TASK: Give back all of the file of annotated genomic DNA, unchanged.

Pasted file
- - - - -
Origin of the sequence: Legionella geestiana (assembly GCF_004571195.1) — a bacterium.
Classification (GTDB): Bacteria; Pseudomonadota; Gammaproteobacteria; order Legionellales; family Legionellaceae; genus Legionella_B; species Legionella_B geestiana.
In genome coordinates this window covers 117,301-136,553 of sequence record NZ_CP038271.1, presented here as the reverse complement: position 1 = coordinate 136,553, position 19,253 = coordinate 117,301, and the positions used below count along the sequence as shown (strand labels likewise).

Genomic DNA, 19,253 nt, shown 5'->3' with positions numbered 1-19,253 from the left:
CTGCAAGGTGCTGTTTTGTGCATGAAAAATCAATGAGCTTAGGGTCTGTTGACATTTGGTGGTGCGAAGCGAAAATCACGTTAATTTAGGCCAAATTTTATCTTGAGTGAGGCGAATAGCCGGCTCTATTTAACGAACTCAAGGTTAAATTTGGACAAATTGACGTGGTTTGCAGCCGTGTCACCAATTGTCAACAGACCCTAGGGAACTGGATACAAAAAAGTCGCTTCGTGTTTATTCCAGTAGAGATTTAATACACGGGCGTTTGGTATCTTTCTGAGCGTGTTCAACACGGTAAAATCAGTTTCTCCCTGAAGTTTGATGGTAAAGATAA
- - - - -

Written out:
Origin of the sequence: Legionella geestiana (assembly GCF_004571195.1) — a bacterium.
Classification (GTDB): Bacteria; Pseudomonadota; Gammaproteobacteria; order Legionellales; family Legionellaceae; genus Legionella_B; species Legionella_B geestiana.
In genome coordinates this window covers 117,301-136,553 of sequence record NZ_CP038271.1, presented here as the reverse complement: position 1 = coordinate 136,553, position 19,253 = coordinate 117,301, and the positions used below count along the sequence as shown (strand labels likewise).

Genomic DNA, 19,253 nt, shown 5'->3' with positions numbered 1-19,253 from the left:
CTGCAAGGTGCTGTTTTGTGCATGAAAAATCAATGAGCTTAGGGTCTGTTGACATTTGGTGGTGCGAAGCGAAAATCACGTTAATTTAGGCCAAATTTTATCTTGAGTGAGGCGAATAGCCGGCTCTATTTAACGAACTCAAGGTTAAATTTGGACAAATTGACGTGGTTTGCAGCCGTGTCACCAATTGTCAACAGACCCTAGGGAACTGGATACAAAAAAGTCGCTTCGTGTTTATTCCAGTAGAGATTTAATACACGGGCGTTTGGTATCTTTCTGAGCGTGTTCAACACGGTAAAATCAGTTTCTCCCTGAAGTTTGATGGTAAAGATAA